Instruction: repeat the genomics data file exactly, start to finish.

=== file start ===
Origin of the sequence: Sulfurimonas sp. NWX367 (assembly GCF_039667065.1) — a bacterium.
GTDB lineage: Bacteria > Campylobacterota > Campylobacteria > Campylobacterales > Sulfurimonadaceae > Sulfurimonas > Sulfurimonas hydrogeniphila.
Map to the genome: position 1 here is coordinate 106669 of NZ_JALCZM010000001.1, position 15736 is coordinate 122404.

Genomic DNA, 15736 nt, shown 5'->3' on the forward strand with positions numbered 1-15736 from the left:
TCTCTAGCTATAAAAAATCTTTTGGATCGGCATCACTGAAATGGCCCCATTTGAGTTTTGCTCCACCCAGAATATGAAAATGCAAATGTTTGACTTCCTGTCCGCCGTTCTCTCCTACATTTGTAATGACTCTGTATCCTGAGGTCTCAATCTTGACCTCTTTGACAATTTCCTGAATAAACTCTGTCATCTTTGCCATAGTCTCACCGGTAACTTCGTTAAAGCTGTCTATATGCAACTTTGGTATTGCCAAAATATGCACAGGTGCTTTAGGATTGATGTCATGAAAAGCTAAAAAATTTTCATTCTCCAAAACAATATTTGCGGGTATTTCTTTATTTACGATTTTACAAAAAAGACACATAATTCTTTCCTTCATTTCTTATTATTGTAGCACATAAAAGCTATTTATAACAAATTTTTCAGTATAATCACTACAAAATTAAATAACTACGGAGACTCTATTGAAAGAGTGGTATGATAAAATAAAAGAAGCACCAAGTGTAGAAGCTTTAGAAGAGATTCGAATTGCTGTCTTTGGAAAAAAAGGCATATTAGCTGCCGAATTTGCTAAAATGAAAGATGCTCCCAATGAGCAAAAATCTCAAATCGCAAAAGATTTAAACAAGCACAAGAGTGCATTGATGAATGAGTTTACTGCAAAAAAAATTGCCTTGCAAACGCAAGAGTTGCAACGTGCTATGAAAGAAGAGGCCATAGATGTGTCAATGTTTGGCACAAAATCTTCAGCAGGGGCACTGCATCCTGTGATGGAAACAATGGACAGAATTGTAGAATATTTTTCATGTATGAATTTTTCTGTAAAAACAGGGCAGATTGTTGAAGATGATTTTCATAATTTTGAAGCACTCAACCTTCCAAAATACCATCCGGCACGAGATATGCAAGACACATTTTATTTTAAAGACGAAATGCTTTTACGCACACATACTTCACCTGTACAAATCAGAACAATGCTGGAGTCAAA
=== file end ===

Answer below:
Origin of the sequence: Sulfurimonas sp. NWX367 (assembly GCF_039667065.1) — a bacterium.
GTDB lineage: Bacteria > Campylobacterota > Campylobacteria > Campylobacterales > Sulfurimonadaceae > Sulfurimonas > Sulfurimonas hydrogeniphila.
Map to the genome: position 1 here is coordinate 106669 of NZ_JALCZM010000001.1, position 15736 is coordinate 122404.

Genomic DNA, 15736 nt, shown 5'->3' on the forward strand with positions numbered 1-15736 from the left:
TCTCTAGCTATAAAAAATCTTTTGGATCGGCATCACTGAAATGGCCCCATTTGAGTTTTGCTCCACCCAGAATATGAAAATGCAAATGTTTGACTTCCTGTCCGCCGTTCTCTCCTACATTTGTAATGACTCTGTATCCTGAGGTCTCAATCTTGACCTCTTTGACAATTTCCTGAATAAACTCTGTCATCTTTGCCATAGTCTCACCGGTAACTTCGTTAAAGCTGTCTATATGCAACTTTGGTATTGCCAAAATATGCACAGGTGCTTTAGGATTGATGTCATGAAAAGCTAAAAAATTTTCATTCTCCAAAACAATATTTGCGGGTATTTCTTTATTTACGATTTTACAAAAAAGACACATAATTCTTTCCTTCATTTCTTATTATTGTAGCACATAAAAGCTATTTATAACAAATTTTTCAGTATAATCACTACAAAATTAAATAACTACGGAGACTCTATTGAAAGAGTGGTATGATAAAATAAAAGAAGCACCAAGTGTAGAAGCTTTAGAAGAGATTCGAATTGCTGTCTTTGGAAAAAAAGGCATATTAGCTGCCGAATTTGCTAAAATGAAAGATGCTCCCAATGAGCAAAAATCTCAAATCGCAAAAGATTTAAACAAGCACAAGAGTGCATTGATGAATGAGTTTACTGCAAAAAAAATTGCCTTGCAAACGCAAGAGTTGCAACGTGCTATGAAAGAAGAGGCCATAGATGTGTCAATGTTTGGCACAAAATCTTCAGCAGGGGCACTGCATCCTGTGATGGAAACAATGGACAGAATTGTAGAATATTTTTCATGTATGAATTTTTCTGTAAAAACAGGGCAGATTGTTGAAGATGATTTTCATAATTTTGAAGCACTCAACCTTCCAAAATACCATCCGGCACGAGATATGCAAGACACATTTTATTTTAAAGACGAAATGCTTTTACGCACACATACTTCACCTGTACAAATCAGAACAATGCTGGAGTCAAA